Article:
Commentary | Viewpoint

Automating B2B Payments: The Next Frontier

Tags: Logistics I.T., Finance

Ed Glassman, Group Executive, Global Commercial Products, MasterCard Worldwide, 914-249-6766

When it comes to automation in B2B payments, we have a long way to go. Too often, payments are disconnected from the underlying commercial transaction, creating problems from proper initiation to reconciliation.

Automating B2B payments is challenging for many reasons. Selling a product or service and getting paid are often two different processes. Anyone who has run an accounts receivable function knows that collecting payments can be tough. Even when suppliers establish terms to motivate rapid payment, buyers often take 60 to 120 days to pay.

Additionally, disputes and bad debt often mean that companies must write off significant portions of their accounts receivables. These amounts vary by industry and supplier, but average write-offs range from 2.7 percent to 4 percent of receivables.

On the buyer's side, controls can be a big challenge, too. Creating payments automation that replaces paper processes is a step in the right direction, but replicating the flexibility of wet-ink signatures on paper documents is not so easy.

Despite the challenges, the rewards of automating payments make the effort worthwhile. For buyers, paper processes are expensive, error-prone, and time-consuming. Studies have attributed a cost of $55 to $110 to paper purchase orders, invoice management, and payments. Additionally, those paper processes lack any reporting in terms of total spending, categorization, aging reports, and deal-term realization. All of these are benefits that payments automation can provide.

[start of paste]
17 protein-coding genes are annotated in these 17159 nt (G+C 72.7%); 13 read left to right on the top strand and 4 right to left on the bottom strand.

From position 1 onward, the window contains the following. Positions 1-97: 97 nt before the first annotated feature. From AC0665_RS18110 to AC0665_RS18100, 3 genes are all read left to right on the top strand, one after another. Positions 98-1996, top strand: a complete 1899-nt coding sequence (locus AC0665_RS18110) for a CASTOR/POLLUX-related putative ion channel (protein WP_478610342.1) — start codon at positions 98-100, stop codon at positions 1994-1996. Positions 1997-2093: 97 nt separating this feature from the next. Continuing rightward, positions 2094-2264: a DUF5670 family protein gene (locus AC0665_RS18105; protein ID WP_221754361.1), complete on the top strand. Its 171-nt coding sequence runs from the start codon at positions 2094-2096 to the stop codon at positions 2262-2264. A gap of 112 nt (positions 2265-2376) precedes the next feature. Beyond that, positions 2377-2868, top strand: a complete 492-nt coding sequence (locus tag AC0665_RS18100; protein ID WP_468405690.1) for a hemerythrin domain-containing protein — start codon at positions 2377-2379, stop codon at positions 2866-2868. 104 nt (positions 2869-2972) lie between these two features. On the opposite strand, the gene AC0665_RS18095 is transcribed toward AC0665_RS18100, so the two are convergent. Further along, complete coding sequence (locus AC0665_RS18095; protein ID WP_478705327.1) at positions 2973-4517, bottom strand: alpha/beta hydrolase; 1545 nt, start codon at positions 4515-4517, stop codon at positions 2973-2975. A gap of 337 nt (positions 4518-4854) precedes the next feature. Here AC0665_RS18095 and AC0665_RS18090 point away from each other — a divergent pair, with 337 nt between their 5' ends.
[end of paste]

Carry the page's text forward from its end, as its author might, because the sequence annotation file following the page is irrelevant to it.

Pick a Card

There are numerous ways to implement automated payments, but one of the simplest and most effective is commercial cards. A basic purchasing card (P-Card) program can simplify everyday purchasing for goods and services up to $2,500. Programs at this level facilitate everyday spending, provide transparency on reporting and controls, and offer a basis for improved supplier negotiation.

For larger, more sophisticated purchasing, virtual cards are especially strong. A virtual card is a single-use account number that processes against a master card account. The virtual card is created by an application that can be hosted by the bank or your card's network. The virtual card application provides safe, simple, smart ways for users to sign-in, request a card, and specify how it will be used, including specifics such as amount, timeframe, supplier name, and number of transactions. You can even set up basic workflow to establish a "four eyes" release principle — in which both the CEO and CFO must authorize transactions — without having a fully functioning ERP system for payments.

In addition to single-use accounts with workflow and controls, payment alerts can be applied, from simple text messages to indicate a payment is above a set threshold, to sophisticated alerts and/or blocking based on time of day, amount, and supplier.

These types of incremental controls are great for buyers, but suppliers appreciate them, too. For the supplier, single payment is made for a specific invoice. No more bundling at month end, and no more waiting for months to get paid. This type of payment automation links the commercial transaction with the payment, greatly simplifying and accelerating collections and reconciliation.

Introducing commercial cards — either as physical plastic or as virtual cards — enables automation, control, information and better decision-making. Taken together, it means buyers can do a better job managing their money, and suppliers can get paid sooner and more easily, enabling both parties to focus on growing their business.